At the end of this section, your directory should look like the following:

At this point, the project is not ready, since there are no source files.

Installing TypeScript

Installing TypeScript is very easy using npm. The command to install TypeScript is:

npm install --save-dev typescript

This command downloads and saves TypeScript to your new node_modules directory, and adds an entry for TypeScript to your package.json file under devDependencies.

In general, npm modules are installed using npm install. For example, to install the foo module, just run:

npm install foo

The --save-dev modifier is used if the installed module will be used during the development or build process, such as testing, minification, resource initialization, database maintenance, and so on. Since TypeScript is used by the developer to compile the code, and not by the project itself, TypeScript is installed using --save-dev.

As an aside, because the project dependencies are listed in the package.json file, it’s not necessary to actually carry the files around when deploying the project or checking it in in source control. If a project is missing the dependencies, they can be easily installed by simply running the following command:

npm install

This will install all dependencies listed in the package.json file.

Installing gulp and setting up the build script

Gulp is a popular tool for automating tasks related to your project, such as setting up databases, backing up the database to a file and restoring the database from a file, running automated tests, deploying the project to a remote server, minifying CSS, compressing and optimizing images, and many more. In our case, we will be setting up Gulp to compile our TypeScript into JavaScript with a single command.

First, Gulp must be installed globally in your system, by using the following command. It requires admin access, so add sudo in Linux/MacOS if needed:

npm install -g gulp

To check if the installation was successful, run the following command on your terminal:

gulp -v

You should get a result similar to this:

Next, we need to install Gulp locally in the project, as well as gulp-typescript, a Gulp plugin that facilitates the TypeScript compilation workflow in Gulp. We can install them both with this single command:

npm install --save-dev gulp gulp-typescript

Now that the development dependencies have been installed, it’s time to set up the build script. Create a file called gulpfile.js in the root directory of your project. Place this code in that file:

const gulp = require("gulp");
const ts = require("gulp-typescript");

gulp.task('ts', function() {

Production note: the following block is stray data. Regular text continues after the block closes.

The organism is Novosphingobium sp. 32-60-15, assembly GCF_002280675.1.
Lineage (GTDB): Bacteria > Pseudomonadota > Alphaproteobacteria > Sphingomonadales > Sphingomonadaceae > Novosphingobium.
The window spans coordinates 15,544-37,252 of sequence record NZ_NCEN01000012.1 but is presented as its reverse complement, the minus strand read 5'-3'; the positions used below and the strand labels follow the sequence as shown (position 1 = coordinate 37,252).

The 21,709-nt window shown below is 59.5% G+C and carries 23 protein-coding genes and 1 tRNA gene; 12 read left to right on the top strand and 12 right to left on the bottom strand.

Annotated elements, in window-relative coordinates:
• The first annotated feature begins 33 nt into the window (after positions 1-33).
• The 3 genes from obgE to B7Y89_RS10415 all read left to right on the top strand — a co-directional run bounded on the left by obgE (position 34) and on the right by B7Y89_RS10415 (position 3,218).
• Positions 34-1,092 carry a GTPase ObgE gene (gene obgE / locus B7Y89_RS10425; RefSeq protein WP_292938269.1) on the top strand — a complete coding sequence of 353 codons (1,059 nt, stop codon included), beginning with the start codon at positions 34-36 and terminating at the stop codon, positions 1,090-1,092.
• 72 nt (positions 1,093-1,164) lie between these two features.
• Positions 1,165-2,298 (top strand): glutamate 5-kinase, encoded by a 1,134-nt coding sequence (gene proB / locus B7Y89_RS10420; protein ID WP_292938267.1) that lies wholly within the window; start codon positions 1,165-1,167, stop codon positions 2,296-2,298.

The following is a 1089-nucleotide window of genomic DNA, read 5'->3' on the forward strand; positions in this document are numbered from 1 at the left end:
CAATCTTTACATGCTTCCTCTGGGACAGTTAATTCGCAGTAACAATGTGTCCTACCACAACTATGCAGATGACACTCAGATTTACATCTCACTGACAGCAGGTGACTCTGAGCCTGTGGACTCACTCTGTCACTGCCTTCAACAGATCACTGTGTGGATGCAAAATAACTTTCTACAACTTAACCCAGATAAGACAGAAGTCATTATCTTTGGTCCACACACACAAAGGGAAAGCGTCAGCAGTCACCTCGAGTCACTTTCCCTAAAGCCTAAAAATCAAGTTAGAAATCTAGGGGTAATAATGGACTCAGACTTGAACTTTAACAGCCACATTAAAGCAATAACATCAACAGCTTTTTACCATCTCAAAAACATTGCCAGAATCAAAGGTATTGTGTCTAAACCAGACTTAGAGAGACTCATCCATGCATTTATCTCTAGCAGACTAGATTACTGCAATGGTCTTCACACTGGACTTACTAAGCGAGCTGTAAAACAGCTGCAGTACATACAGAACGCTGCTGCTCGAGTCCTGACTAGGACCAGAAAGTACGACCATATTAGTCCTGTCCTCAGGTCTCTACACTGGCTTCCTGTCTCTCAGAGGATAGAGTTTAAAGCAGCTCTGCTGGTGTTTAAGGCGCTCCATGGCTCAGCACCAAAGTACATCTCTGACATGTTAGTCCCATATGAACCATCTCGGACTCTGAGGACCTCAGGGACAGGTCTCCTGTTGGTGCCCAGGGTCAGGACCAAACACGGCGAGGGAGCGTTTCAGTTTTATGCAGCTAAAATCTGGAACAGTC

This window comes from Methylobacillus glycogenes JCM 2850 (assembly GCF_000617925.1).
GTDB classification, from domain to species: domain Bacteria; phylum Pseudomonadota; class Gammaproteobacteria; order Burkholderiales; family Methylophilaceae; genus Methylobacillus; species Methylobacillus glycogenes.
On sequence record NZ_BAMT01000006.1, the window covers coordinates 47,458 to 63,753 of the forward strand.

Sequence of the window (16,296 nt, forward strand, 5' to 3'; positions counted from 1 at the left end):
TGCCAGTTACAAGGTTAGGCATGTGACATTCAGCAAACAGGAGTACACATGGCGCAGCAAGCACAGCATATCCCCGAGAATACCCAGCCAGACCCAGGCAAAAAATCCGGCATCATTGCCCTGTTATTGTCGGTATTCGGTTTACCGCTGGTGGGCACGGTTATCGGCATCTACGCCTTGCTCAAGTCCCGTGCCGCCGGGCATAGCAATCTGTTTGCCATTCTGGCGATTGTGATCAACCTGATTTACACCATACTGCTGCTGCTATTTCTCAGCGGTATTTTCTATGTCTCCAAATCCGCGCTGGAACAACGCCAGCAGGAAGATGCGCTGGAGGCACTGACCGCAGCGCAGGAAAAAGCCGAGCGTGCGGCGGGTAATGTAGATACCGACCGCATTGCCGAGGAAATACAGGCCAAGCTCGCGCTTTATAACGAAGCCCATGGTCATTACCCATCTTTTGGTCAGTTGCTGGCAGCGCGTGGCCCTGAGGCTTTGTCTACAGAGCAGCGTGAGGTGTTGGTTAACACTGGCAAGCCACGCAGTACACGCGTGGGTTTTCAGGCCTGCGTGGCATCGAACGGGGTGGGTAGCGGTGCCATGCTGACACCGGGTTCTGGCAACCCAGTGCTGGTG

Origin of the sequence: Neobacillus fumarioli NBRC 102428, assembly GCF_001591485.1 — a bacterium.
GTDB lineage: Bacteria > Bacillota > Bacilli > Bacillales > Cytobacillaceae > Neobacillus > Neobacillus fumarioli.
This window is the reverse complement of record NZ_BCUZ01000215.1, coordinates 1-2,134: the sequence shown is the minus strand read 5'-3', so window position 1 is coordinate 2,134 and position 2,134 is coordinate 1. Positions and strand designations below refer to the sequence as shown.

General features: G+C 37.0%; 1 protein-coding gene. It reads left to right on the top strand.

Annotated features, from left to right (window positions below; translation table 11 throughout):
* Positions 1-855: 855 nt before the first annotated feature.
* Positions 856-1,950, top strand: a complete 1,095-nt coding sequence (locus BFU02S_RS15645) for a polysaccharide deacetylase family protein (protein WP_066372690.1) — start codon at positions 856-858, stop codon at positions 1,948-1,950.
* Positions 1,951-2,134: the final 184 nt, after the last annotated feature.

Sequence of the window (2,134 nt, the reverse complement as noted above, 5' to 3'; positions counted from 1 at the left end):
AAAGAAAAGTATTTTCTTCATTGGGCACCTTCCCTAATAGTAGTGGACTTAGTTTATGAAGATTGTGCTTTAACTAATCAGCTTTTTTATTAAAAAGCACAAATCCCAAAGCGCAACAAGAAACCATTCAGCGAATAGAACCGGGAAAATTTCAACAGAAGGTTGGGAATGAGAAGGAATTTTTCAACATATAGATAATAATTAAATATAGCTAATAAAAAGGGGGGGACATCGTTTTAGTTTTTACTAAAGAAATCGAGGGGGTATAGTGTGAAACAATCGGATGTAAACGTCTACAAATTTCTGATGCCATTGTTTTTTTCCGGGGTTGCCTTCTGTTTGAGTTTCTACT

return gulp.src("src/**/*.ts")
    .pipe(ts({
        lib:["es6"],
        noImplicitAny:false,
        noEmitOnError:true,
        removeComments: true,
        sourceMap:false,
        target:"es5"
    }))
    .pipe(gulp.dest("app/"));
});

This code defines a gulp task with the name ts, which will be executed when you run the gulp ts command in your terminal. The purpose of this task is to find all TypeScript files in the src/ directory, compile them to JavaScript one by one, and output the resulting files in the app/ directory.

Setting up our index.ts and index.js files

Finally, we can get started in writing the TypeScript code. Create a file called index.ts, and place it on the scr/ directory. Put the following code to test our setup:

var first:number = 5;
var second:number = 9;
var sum:number = first + second;
console.log(sum);

After you save this file, run the gulp ts command on your terminal. The TypeScript file we just wrote will be compiled into the app/index.js file, and we are finally ready to run it.

Run the node app/index.js command, and you will get the output of 14 on the console. Congratulations! You have just finished the TypeScript compilation process.

Bonus: Setting up the Sublime Text build script

This step is not required if you do not use Sublime Text, but I am adding it here since it is quite useful. As you know, TypeScript code needs to be compiled from scratch each time it is modified. However, it is quite a hassle to switch to your terminal and run the gulp ts command every time you want to compile.

Luckily, Sublime Text offers a way to run external commands with a keyboard shortcut, allowing you to compile while keeping your editor open and not break your flow.

To set up an external build system, on your menu bar, go to Tools->Build System->New Build System…

You will be shown a new tab with an editable text file. Add the following code to that text file:

{
	"shell_cmd": "gulp ts"
}

Save this file as gulp ts.sublime-build, and then select gulp ts as the build system: